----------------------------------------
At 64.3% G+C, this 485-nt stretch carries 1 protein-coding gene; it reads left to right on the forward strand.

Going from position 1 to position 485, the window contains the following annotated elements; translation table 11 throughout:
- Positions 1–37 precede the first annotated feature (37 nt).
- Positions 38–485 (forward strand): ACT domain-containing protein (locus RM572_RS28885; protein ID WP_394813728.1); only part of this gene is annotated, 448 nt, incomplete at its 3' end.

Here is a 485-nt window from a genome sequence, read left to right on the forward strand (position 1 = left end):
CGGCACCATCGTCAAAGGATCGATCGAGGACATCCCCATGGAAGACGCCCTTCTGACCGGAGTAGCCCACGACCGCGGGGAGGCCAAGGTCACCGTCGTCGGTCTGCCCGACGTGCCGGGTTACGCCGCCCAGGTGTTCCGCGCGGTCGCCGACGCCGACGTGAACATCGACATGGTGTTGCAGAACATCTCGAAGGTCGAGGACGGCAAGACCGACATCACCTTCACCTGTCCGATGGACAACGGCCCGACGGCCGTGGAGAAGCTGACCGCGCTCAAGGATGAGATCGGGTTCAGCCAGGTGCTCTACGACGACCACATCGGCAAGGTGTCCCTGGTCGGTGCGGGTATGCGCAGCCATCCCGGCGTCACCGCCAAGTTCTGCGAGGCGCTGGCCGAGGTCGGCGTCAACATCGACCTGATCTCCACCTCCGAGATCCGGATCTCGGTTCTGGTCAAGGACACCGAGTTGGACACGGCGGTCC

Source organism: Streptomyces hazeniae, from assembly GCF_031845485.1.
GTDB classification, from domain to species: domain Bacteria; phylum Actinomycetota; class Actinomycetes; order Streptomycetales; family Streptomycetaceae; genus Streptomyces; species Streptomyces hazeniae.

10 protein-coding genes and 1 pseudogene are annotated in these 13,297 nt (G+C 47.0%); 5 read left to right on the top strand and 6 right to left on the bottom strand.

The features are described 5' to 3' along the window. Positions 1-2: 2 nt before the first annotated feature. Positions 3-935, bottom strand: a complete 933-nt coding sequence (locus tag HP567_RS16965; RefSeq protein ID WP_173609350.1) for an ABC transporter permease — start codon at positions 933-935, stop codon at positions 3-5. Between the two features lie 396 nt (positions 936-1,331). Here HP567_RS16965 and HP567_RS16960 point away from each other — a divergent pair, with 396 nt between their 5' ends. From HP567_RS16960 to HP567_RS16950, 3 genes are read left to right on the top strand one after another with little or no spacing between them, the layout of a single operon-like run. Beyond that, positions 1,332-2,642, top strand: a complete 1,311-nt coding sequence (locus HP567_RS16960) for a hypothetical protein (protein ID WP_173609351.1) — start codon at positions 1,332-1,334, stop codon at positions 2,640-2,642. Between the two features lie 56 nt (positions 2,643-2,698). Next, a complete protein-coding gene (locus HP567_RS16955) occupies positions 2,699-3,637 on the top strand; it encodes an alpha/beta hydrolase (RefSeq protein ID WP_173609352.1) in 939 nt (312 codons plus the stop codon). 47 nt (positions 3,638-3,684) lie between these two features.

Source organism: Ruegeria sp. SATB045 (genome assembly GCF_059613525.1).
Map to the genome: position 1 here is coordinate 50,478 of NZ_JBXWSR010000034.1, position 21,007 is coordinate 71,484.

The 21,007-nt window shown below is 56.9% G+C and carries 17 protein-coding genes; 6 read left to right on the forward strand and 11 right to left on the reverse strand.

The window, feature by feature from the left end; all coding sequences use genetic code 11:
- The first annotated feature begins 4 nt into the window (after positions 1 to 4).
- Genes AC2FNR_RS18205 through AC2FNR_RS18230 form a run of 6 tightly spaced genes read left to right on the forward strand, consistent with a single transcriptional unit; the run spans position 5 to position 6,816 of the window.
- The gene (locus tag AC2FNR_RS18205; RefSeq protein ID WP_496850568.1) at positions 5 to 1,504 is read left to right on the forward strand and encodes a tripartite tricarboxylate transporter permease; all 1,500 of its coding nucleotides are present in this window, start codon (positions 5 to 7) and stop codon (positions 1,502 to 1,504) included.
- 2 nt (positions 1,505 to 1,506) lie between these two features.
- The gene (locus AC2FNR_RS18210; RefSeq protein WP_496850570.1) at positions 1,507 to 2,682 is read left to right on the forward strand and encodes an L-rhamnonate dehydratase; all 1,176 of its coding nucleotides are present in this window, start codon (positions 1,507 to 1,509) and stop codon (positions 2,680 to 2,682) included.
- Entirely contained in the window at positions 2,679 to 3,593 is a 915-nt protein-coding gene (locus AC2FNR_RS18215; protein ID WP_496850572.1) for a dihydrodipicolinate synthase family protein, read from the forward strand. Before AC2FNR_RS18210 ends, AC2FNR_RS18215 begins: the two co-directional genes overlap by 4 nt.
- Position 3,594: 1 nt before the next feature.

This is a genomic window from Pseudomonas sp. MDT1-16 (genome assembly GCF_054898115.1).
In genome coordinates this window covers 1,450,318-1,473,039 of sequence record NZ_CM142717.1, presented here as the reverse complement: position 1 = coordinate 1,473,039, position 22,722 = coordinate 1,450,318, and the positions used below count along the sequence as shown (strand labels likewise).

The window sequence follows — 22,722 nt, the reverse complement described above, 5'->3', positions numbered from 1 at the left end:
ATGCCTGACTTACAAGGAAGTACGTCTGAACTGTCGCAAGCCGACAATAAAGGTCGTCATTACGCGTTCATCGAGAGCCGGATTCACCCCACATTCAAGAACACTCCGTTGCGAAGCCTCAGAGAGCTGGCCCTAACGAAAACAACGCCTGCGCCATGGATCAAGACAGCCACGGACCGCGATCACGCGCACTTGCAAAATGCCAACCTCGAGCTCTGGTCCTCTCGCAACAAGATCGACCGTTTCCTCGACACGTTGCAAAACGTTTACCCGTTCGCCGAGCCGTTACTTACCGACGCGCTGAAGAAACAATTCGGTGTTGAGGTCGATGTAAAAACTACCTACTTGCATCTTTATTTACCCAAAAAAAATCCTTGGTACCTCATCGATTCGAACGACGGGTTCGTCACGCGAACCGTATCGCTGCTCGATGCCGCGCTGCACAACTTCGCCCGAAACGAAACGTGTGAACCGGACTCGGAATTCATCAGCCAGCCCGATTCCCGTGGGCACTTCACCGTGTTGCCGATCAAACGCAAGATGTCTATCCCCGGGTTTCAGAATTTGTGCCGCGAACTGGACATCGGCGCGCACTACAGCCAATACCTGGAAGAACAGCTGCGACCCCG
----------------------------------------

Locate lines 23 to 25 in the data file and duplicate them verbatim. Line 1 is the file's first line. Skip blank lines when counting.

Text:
In genome coordinates this window covers 1,450,318-1,473,039 of sequence record NZ_CM142717.1, presented here as the reverse complement: position 1 = coordinate 1,473,039, position 22,722 = coordinate 1,450,318, and the positions used below count along the sequence as shown (strand labels likewise).

The window sequence follows — 22,722 nt, the reverse complement described above, 5'->3', positions numbered from 1 at the left end:
ATGCCTGACTTACAAGGAAGTACGTCTGAACTGTCGCAAGCCGACAATAAAGGTCGTCATTACGCGTTCATCGAGAGCCGGATTCACCCCACATTCAAGAACACTCCGTTGCGAAGCCTCAGAGAGCTGGCCCTAACGAAAACAACGCCTGCGCCATGGATCAAGACAGCCACGGACCGCGATCACGCGCACTTGCAAAATGCCAACCTCGAGCTCTGGTCCTCTCGCAACAAGATCGACCGTTTCCTCGACACGTTGCAAAACGTTTACCCGTTCGCCGAGCCGTTACTTACCGACGCGCTGAAGAAACAATTCGGTGTTGAGGTCGATGTAAAAACTACCTACTTGCATCTTTATTTACCCAAAAAAAATCCTTGGTACCTCATCGATTCGAACGACGGGTTCGTCACGCGAACCGTATCGCTGCTCGATGCCGCGCTGCACAACTTCGCCCGAAACGAAACGTGTGAACCGGACTCGGAATTCATCAGCCAGCCCGATTCCCGTGGGCACTTCACCGTGTTGCCGATCAAACGCAAGATGTCTATCCCCGGGTTTCAGAATTTGTGCCGCGAACTGGACATCGGCGCGCACTACAGCCAATACCTGGAAGAACAGCTGCGACCCCG